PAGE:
By Topic

Development of a pocket ultrahigh frequency partial-discharge detector to warn switchyard personnel of imminent failure of a nearby high-voltage plant

Sign In

Cookies must be enabled to login.After enabling cookies , please use refresh or reload or ctrl+f5 on the browser for the login options.

Formats Non-Member Member
$33 $13
Learn how you can qualify for the best price for this item!
Become an IEEE Member or Subscribe to
IEEE Xplore for exclusive pricing!
close button

puzzle piece

IEEE membership options for an individual and IEEE Xplore subscriptions for an organization offer the most affordable access to essential journal articles, conference papers, standards, eBooks, and eLearning courses.

Learn more about:

IEEE membership

IEEE Xplore subscriptions

2 Author(s)
Lopez-Roldan, J. ; Powerlink Queensland, Virginia, QLD, Australia ; Tee Tang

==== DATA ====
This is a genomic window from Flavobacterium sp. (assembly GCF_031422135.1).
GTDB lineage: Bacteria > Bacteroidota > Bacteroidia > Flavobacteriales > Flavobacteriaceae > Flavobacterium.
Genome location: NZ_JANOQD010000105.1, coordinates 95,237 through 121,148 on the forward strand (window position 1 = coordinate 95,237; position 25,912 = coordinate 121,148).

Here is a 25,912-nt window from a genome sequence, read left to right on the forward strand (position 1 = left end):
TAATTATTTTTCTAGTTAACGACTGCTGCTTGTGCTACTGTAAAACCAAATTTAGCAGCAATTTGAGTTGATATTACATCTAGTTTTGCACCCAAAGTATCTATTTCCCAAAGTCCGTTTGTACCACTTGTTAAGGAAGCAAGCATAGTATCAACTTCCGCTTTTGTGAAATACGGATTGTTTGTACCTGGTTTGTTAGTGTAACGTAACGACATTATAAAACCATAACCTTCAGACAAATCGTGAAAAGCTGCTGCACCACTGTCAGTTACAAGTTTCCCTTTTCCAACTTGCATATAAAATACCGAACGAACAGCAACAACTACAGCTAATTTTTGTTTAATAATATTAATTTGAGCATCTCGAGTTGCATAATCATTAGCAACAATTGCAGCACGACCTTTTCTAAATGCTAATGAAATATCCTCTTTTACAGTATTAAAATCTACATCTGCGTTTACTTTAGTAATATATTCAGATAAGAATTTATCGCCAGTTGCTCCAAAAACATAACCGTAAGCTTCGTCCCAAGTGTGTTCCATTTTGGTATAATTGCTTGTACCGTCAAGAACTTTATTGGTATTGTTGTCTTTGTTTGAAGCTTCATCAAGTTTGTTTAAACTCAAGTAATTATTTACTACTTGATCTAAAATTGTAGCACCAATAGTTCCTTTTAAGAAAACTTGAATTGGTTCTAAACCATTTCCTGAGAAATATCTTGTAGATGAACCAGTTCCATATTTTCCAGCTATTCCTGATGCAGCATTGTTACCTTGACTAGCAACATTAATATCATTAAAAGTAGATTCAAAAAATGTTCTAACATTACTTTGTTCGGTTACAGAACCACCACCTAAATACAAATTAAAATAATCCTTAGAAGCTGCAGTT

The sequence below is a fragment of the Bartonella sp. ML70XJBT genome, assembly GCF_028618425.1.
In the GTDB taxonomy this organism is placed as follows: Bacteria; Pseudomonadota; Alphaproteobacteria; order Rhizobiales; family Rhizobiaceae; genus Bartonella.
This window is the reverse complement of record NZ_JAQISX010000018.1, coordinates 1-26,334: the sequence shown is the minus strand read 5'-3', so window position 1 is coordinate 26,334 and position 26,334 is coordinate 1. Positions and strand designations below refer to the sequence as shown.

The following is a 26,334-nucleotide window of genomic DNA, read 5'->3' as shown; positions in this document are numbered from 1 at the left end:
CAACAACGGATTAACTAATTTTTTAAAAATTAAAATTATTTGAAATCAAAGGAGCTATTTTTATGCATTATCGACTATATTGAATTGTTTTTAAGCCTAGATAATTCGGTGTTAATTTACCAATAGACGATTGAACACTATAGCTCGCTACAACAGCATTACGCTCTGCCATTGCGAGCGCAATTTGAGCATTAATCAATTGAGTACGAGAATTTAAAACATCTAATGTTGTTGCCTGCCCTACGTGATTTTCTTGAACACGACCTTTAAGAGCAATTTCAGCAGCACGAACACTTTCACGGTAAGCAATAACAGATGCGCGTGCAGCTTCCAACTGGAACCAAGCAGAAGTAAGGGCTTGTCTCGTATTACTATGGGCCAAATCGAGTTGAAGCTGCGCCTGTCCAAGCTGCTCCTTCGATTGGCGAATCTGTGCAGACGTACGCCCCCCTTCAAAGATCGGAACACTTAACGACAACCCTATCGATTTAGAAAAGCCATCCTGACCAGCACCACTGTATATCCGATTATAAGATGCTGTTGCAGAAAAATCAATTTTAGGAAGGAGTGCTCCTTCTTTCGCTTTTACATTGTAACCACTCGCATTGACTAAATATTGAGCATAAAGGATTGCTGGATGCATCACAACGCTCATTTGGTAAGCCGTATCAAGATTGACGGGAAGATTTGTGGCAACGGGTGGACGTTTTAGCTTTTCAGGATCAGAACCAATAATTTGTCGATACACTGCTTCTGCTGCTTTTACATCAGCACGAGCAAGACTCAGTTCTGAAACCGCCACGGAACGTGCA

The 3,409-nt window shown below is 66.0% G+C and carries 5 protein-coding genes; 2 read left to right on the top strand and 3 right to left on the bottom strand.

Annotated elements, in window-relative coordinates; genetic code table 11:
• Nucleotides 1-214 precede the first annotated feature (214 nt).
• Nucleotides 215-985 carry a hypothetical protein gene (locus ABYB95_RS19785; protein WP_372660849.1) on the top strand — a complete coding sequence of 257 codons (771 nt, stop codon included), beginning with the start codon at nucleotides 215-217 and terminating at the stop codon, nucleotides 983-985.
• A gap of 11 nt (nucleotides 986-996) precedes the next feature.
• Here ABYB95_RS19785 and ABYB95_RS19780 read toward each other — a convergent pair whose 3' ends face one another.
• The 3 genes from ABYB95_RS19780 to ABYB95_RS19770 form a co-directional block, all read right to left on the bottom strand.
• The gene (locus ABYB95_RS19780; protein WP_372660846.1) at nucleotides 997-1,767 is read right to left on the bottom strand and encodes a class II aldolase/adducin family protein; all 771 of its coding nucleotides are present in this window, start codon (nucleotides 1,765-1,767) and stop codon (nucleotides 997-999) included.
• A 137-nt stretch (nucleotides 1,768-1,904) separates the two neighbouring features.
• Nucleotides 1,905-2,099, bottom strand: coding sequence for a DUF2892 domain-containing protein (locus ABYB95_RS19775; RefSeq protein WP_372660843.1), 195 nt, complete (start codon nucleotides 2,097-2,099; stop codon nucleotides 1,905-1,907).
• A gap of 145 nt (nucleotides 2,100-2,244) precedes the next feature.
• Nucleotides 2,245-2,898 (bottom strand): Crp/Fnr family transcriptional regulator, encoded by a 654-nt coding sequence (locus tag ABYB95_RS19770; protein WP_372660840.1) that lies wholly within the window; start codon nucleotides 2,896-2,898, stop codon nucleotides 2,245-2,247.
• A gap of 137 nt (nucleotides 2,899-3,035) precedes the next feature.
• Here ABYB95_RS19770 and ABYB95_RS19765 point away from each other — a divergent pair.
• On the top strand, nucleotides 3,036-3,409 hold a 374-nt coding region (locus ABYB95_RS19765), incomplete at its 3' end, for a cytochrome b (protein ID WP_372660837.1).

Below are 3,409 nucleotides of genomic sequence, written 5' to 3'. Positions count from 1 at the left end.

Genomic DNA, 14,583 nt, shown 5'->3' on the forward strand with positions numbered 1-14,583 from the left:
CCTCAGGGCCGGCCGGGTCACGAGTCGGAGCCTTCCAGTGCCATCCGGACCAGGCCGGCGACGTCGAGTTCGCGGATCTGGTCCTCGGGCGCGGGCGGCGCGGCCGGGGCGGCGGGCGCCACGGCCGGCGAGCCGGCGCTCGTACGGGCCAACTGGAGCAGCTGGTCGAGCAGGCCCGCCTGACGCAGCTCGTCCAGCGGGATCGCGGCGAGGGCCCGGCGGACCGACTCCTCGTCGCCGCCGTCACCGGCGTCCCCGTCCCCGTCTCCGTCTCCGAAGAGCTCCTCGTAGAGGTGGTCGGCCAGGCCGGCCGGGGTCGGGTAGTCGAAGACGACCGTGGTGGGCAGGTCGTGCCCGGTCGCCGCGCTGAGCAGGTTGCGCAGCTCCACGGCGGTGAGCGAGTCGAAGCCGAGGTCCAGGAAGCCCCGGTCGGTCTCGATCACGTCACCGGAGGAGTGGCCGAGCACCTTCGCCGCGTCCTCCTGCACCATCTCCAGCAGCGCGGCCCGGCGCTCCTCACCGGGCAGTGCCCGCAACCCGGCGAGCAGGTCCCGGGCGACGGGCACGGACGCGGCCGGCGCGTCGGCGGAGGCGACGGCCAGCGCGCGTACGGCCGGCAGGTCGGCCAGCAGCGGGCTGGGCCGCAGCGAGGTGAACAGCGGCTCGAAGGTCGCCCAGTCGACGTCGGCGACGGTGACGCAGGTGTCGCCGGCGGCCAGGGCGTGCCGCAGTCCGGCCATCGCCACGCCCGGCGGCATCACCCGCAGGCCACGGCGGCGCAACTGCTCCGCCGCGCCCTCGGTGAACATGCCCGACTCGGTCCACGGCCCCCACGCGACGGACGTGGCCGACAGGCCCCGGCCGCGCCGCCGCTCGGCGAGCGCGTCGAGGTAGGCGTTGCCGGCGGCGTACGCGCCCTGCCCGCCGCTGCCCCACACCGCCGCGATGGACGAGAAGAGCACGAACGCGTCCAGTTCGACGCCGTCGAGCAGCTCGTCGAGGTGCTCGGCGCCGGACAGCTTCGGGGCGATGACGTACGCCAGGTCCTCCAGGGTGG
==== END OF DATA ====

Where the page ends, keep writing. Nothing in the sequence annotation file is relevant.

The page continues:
A pocket device to warn switchyard personnel of imminent insulation breakdown in a nearby HV plant has been developed. The detector is based on the well-known UHF technique for PD detection. However, it is much smaller, lighter, and cheaper than a conventional PD detector. It can discriminate against communication, broadcasting, and external PD sources present in substation switchyards and thus avoid false alarms. During the design stage, an analysis of the electromagnetic emission spectra of several substations was carried out. Continuous recording of frequency and amplitude enabled the identification of several discharge sources, whose characteristics were very dependent on climatic conditions. During laboratory and field testing, several RF sensors and pulse processing algorithms were tested using an oil tester to simulate PD in oil. Final tests in outdoor substations were carried out to verify the immunity of the detector to external back ground emissions while retaining an acceptable detection range for targeted internal discharges. The developed UHF pocket alarm has much greater sensitivity than AM radio, the current detection method. It provides simple light and sound warnings and thereby eliminates the need for continuous interpretation of interference sounds on a detuned radio.

Published in:

Electrical Insulation Magazine, IEEE  (Volume:28 ,  Issue: 1 )